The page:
In religion, a prophet is an individual who is claimed to have been contacted by the supernatural or the divine, and to speak for them, serving as an intermediary with humanity, delivering this newfound knowledge from the supernatural entity to other people. The message that the prophet conveys is called a prophecy.
Claims of prophets have existed in many cultures through history, including Judaism, Christianity, Islam, in Ancient Greece, Zoroaster, and many others. Traditionally, prophets are regarded as having a role in society that promotes change due to their messages and actions.
The English word prophet comes from the Greek word προφήτης (profétés) meaning advocate. In the late 20th century the appellation of prophet has been used to refer to individuals particularly successful at analysis in the field of economics, such as in the derogatory prophet of greed. Alternatively, social commentators who suggest escalating crisis are often called prophets of doom.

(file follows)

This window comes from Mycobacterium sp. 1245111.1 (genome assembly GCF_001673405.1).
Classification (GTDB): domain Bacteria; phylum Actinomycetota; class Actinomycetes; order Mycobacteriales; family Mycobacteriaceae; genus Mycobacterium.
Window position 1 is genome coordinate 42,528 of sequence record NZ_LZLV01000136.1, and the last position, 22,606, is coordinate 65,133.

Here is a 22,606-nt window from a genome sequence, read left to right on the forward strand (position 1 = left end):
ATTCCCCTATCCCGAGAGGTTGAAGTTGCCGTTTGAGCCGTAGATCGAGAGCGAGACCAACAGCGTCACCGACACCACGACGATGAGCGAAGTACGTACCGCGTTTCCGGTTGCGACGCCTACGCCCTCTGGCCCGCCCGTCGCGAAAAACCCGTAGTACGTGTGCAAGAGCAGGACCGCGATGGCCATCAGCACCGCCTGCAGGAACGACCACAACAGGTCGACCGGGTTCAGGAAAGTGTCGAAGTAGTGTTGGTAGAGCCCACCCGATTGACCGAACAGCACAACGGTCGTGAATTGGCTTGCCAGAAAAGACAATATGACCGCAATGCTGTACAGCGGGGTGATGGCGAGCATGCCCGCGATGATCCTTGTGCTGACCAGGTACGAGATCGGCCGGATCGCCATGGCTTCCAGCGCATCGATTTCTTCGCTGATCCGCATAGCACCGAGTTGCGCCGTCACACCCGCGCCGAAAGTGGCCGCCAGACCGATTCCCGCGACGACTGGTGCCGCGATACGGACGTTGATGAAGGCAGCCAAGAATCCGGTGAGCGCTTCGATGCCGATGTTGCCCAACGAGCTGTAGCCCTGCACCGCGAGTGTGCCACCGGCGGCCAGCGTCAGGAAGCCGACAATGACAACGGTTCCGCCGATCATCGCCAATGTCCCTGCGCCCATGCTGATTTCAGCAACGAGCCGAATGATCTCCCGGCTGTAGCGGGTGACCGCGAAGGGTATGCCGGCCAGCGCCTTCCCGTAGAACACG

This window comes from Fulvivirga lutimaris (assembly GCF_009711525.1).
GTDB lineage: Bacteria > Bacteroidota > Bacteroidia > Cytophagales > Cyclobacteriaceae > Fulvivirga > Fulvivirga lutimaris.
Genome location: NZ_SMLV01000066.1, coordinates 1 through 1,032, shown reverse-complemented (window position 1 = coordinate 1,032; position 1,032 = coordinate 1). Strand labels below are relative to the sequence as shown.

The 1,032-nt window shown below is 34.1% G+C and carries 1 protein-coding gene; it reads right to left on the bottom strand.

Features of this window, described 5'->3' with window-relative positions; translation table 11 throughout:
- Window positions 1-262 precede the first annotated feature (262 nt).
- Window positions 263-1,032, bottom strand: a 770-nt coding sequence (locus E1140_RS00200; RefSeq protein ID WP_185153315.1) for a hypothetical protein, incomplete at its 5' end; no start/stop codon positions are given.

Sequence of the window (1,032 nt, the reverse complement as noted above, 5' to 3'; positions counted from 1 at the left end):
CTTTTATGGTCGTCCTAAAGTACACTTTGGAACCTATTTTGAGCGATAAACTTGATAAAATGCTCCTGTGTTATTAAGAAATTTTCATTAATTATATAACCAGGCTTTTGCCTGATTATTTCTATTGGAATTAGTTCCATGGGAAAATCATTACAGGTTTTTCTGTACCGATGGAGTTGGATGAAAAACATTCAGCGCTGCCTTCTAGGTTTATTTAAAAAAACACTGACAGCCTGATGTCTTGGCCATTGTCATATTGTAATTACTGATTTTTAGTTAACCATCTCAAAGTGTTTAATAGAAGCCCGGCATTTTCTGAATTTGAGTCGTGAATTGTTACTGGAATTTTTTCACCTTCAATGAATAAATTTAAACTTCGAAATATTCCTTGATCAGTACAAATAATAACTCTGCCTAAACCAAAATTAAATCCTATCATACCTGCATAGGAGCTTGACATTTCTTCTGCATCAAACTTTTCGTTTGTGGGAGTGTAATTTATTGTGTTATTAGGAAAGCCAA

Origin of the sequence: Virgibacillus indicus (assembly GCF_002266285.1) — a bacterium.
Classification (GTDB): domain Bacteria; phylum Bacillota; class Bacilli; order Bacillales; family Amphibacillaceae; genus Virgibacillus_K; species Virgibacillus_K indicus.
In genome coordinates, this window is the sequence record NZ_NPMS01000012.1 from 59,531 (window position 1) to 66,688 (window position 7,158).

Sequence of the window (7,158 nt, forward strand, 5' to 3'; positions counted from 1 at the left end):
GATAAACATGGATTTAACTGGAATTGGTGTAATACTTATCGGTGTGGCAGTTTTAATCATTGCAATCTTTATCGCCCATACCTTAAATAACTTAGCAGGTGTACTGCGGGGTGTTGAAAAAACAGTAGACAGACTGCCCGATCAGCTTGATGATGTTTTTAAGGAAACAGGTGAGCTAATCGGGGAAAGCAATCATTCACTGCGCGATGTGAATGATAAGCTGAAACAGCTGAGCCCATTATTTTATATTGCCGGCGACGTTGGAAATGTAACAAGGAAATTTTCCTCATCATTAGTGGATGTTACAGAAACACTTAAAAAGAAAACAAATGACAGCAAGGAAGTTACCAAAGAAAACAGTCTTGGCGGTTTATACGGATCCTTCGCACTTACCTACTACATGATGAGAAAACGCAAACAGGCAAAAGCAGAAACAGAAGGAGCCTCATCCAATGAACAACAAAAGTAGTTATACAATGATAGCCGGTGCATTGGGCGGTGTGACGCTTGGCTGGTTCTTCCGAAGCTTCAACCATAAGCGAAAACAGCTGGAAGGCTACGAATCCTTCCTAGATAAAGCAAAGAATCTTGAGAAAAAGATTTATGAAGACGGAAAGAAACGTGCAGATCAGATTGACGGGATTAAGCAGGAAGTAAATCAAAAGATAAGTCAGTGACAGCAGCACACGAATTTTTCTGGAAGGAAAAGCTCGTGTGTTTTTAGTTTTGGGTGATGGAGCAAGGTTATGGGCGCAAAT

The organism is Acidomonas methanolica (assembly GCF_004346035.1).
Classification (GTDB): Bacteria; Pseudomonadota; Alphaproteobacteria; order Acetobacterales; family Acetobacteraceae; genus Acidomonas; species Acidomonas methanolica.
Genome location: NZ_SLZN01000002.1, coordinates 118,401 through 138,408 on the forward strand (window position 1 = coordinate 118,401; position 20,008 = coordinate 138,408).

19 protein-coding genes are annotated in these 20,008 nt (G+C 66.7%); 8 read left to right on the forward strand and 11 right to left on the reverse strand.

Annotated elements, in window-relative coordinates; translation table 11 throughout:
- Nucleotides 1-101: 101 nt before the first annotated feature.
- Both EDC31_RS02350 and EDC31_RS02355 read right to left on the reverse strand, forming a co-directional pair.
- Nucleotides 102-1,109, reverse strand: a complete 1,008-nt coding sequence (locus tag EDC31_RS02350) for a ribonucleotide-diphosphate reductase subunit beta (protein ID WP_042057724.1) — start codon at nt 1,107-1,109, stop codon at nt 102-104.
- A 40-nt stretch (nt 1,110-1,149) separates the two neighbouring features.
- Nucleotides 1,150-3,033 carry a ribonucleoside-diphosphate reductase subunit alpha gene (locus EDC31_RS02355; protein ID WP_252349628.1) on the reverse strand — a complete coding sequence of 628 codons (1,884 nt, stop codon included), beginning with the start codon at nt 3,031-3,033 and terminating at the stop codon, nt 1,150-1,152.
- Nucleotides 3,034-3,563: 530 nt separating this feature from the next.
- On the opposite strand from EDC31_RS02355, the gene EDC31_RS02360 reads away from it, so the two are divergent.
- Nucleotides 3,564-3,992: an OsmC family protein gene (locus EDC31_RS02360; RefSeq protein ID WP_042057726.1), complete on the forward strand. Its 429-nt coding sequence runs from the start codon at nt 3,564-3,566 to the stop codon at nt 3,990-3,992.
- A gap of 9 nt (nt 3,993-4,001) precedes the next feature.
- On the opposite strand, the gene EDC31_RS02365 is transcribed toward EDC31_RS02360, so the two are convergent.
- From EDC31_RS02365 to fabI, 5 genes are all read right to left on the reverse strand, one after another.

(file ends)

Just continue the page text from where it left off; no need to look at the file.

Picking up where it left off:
Famous quotes containing the word prophet:
“In old Egypt, it was established law, that the vote of a prophet be reckoned equal to a hundred hands. I think it was much under-estimated.”
—Ralph Waldo Emerson (18031882)
“But any prophet who speaks in the name of other gods, or who presumes to speak in my name a word that I have not commanded the prophet to speak -that prophet shall die.”
—Bible: Hebrew, Deuteronomy 18:20.
“A prophet is not without honour, save in his own country, and in his own house.”
—Bible: New Testament Jesus, in Matthew, 13:57.